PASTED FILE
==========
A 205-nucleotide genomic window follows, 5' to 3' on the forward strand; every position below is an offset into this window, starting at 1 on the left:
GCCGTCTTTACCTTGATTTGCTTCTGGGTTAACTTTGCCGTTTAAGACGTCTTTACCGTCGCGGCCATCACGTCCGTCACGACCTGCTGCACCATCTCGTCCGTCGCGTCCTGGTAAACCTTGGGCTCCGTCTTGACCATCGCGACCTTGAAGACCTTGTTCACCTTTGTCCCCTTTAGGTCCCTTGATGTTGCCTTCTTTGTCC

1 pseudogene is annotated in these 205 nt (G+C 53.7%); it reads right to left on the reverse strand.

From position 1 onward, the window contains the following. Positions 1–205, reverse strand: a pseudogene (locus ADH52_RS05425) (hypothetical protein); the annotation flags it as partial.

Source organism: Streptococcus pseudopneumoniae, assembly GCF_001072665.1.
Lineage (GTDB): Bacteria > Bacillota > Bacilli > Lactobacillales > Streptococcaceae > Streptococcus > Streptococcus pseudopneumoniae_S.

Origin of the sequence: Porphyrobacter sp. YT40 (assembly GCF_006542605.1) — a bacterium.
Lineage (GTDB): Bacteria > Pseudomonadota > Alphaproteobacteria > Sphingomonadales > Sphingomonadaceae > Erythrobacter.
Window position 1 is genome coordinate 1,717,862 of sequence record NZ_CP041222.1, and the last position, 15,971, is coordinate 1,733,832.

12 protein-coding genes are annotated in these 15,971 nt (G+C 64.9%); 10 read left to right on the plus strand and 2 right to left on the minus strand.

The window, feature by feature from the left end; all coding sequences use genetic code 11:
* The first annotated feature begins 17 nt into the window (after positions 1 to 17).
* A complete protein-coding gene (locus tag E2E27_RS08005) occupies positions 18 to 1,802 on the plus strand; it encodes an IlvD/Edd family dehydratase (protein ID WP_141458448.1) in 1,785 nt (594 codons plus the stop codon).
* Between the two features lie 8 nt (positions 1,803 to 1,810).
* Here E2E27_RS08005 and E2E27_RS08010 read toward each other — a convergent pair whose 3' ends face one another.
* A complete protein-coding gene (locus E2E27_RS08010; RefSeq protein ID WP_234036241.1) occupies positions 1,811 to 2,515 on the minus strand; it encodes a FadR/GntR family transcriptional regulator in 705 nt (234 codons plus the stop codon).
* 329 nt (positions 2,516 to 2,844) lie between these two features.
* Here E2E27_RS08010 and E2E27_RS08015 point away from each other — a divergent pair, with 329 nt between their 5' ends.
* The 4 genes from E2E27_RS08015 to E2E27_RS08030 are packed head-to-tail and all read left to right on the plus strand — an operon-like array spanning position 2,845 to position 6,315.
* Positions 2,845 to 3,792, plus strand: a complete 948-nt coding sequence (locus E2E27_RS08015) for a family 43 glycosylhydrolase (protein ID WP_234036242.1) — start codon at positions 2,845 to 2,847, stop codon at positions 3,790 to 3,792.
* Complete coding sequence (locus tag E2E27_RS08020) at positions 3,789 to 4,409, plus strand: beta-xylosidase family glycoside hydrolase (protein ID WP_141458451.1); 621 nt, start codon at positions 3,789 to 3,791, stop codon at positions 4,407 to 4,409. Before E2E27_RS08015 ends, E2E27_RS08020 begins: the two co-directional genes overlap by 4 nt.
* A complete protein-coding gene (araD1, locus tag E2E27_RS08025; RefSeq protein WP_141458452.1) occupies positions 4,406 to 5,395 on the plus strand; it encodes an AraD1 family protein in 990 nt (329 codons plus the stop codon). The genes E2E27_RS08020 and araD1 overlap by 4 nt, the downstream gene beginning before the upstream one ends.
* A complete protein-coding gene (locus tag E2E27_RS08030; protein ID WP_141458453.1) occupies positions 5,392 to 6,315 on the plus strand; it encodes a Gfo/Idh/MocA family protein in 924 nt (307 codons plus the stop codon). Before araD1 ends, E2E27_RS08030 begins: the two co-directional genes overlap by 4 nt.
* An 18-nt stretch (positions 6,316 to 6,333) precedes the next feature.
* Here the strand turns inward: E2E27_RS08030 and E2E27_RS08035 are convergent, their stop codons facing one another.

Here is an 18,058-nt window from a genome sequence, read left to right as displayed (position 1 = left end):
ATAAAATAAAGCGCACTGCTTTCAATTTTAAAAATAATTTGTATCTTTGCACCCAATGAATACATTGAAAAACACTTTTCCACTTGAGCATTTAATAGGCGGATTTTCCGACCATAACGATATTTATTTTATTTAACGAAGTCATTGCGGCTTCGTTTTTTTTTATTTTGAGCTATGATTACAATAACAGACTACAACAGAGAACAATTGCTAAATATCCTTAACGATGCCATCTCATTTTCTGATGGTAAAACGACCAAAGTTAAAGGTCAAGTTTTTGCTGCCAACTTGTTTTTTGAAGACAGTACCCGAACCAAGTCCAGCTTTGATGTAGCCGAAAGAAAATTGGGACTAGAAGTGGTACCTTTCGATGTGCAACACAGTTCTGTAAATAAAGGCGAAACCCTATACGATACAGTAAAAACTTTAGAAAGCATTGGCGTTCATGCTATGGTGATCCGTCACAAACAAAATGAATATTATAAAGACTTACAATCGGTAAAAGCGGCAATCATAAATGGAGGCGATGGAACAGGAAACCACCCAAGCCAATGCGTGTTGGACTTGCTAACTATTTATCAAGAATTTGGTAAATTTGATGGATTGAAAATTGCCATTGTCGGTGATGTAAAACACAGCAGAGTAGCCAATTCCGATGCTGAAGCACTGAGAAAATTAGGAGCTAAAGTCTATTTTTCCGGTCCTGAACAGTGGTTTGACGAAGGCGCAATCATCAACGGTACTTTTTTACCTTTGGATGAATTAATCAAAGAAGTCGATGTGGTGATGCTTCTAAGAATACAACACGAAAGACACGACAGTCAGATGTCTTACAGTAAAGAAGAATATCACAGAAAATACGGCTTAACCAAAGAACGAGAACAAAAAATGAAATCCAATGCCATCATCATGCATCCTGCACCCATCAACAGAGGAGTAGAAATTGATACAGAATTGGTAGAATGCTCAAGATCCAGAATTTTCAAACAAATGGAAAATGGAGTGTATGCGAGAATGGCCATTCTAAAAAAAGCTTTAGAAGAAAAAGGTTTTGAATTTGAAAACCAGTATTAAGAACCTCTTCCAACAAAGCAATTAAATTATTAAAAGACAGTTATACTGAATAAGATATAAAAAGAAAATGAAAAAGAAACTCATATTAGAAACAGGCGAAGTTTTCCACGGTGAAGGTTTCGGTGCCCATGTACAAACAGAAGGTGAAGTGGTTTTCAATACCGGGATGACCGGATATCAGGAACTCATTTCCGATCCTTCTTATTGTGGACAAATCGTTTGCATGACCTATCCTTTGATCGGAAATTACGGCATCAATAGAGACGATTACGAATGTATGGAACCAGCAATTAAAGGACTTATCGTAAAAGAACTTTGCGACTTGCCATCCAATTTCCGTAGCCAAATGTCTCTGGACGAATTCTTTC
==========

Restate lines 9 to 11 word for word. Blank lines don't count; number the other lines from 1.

Window position 1 is genome coordinate 1,717,862 of sequence record NZ_CP041222.1, and the last position, 15,971, is coordinate 1,733,832.

12 protein-coding genes are annotated in these 15,971 nt (G+C 64.9%); 10 read left to right on the plus strand and 2 right to left on the minus strand.

The window, feature by feature from the left end; all coding sequences use genetic code 11: